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Sunday, 31 December, 2000, 18:13 GMT
P-Y Gerbeau: King of the Dome
From being vilified in the press, the ringmaster extraordinaire has found himself in the running for hero of the year, writes Andrew Walker of the BBC's News Profiles Unit
It comes as no surprise to learn that the book most loved by P-Y Gerbeau, the bloodied but unbowed chief executive at the Millennium Dome, is The Art of War by the ancient Chinese strategist Sun Tzu.
In his oft-quoted masterpiece Sun writes, "anger may in time change to gladness; vexation may be succeeded by content."
There is no doubt that the diminutive Gallic dynamo, so cruelly dubbed "the Gerbil", has impressed many Britons with the tenacity which he has brought to this most poisoned of chalices.
The anger which greeted his appointment to the New Millennium Experience Company (NMEC) in February 2000 has mellowed, if not exactly into gladness, then certainly into a typical British respect for the underdog.
The media rat pack which so gleefully, and falsely, tried to make out that P-Y's previous responsibilities at EuroDisney extended merely to running the car parks and repair shops, has seen its efforts come to nothing.
Despite the initial clamour for his resignation, P-Y will remain in his post right to the end. As he puts it, "like the captain of a ship, I will be the last one to jump".
Pierre-Yves (he is always called P-Y) Gerbeau is a remarkable man. Super-confident, charming, some would say obsessed, he comes across as a unstoppable force, a cheerful hustler who relishes the enormity of his task.
Now 35, he was born into a well-off Parisian family. His parents ran an office supply company and, besides a house in the swanky 12th arrondissement, the Gerbeaus enjoyed 'le weekend' at a home in the forest of Fontainbleu.
Always très sportif, the young P-Y moved from tennis - "My idol was Björn Borg but I behaved like John McEnroe" - to professional ice-hockey where he represented France before a shattered ankle ended his career at the tender age of 24.
With both his future as a sportsman, and a youthful marriage, in tatters, P-Y joined Disney in 1991 to work on the EuroDisney project. His enthusiasm for troubleshooting brought him rapid promotion.
Just like the Dome, EuroDisney had serious teething troubles but, unlike it, the French site had more than 12 months in which to solve them.
Disneyland Paris initially haemorrhaged hundreds of millions of pounds and, although not a member of Eurodisney's top team, P-Y worked obsessively to bring in more customers.
He introduced the popular Space Mountain roller-coaster and often worked on Christmas Day and at New Year. The eventual success of the project proved his abilities - he ended up as a vice-president of the company - and he was eagerly snapped-up to replace the ill-fated Jennie Page as the head of the NMEC.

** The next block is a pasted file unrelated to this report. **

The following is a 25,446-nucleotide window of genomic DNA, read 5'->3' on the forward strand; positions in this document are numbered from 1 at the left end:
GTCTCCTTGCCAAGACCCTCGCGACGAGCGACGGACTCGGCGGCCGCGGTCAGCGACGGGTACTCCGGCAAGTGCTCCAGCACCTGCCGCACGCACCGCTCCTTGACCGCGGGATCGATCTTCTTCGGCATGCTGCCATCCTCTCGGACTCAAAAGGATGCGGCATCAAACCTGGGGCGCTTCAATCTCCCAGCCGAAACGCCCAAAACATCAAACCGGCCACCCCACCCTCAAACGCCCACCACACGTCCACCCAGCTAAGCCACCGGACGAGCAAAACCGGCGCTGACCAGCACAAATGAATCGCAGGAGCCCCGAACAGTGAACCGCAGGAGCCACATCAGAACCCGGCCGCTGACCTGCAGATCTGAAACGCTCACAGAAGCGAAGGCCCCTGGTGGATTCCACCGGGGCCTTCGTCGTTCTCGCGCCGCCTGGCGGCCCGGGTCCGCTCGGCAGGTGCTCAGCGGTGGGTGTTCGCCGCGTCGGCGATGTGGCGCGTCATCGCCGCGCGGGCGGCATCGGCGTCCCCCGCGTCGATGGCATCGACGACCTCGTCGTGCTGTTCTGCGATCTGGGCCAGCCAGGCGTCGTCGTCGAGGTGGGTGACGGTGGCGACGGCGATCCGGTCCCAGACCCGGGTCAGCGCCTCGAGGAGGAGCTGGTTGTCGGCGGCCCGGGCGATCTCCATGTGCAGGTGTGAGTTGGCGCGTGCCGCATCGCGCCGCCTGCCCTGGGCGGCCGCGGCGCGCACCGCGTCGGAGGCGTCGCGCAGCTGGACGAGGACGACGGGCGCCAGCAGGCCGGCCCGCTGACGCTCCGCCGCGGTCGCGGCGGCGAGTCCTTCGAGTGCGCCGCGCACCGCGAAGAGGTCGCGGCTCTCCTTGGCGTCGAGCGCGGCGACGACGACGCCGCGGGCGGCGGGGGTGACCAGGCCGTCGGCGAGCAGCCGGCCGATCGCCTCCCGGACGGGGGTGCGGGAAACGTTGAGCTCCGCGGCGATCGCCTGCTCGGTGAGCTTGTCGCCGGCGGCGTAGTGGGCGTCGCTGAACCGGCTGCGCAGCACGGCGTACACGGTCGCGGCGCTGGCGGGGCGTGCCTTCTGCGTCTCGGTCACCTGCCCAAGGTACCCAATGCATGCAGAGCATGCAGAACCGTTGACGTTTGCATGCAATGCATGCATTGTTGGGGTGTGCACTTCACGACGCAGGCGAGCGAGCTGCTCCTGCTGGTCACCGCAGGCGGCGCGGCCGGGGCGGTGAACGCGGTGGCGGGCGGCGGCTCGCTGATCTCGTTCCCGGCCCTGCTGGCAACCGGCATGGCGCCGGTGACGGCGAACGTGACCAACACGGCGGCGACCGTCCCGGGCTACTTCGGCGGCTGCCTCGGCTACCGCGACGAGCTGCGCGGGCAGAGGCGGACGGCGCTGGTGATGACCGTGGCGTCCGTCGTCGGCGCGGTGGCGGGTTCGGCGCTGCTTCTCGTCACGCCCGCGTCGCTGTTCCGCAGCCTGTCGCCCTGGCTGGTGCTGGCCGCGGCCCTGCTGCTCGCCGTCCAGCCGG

Besides the opening barrage he received from the press, P-Y has found the political nature of what he calls "this crazy job" unsettling.
At his first meeting with the Millennium Commission he said he wanted to cut admission prices and increase the volume of visitors.
"Then they wrote to me to say that they liked the volume strategy, but thought that I should raise ticket prices", completely negating his whole vision.
Besides his criticism of what he sees as political interference in the running of the Dome, P-Y also reserves scorn for those optimists who believed that it would attract 12 million visitors during 2000.
But he too has remained optimistic. He told one interviewer, "It's all about the glass half empty or half full: I always look at the half full part or I would have jumped out of a window by now."
P-Y's lack of involvement in the planning of the Dome has proved an obvious asset: there can be no guilt by association. More than six million people have visited the Dome to date and a remarkable four out of five of them have enjoyed the experience, a statistic to impress even Disney.
On the other hand, following the government's rejection of funding, the Millennium Commission provided NMEC with a further £119 million to keep the Dome open, proving another of Sun Tzu's maxims: "Poverty of the State exchequer causes an army to be maintained by contributions from a distance."
For the present this Anglophile Frenchman is content to work 14 hours a day and live in a tiny Victorian cottage in Greenwich.
His leisure time is limited to playing the occasional round at Royal Blackheath Golf Club (he is a scratch golfer) and, one day a month, visiting Clemence, his daughter from a recent, failed, relationship.
P-Y Gerbeau's career has, literally, seen him take a roller-coaster ride and skate on thin ice, but nothing has compared to the rigours of being master of the Dome. He has vowed to remain in Britain after his contract ends. Who knows what to expect if the Gerbil decides to roar again?
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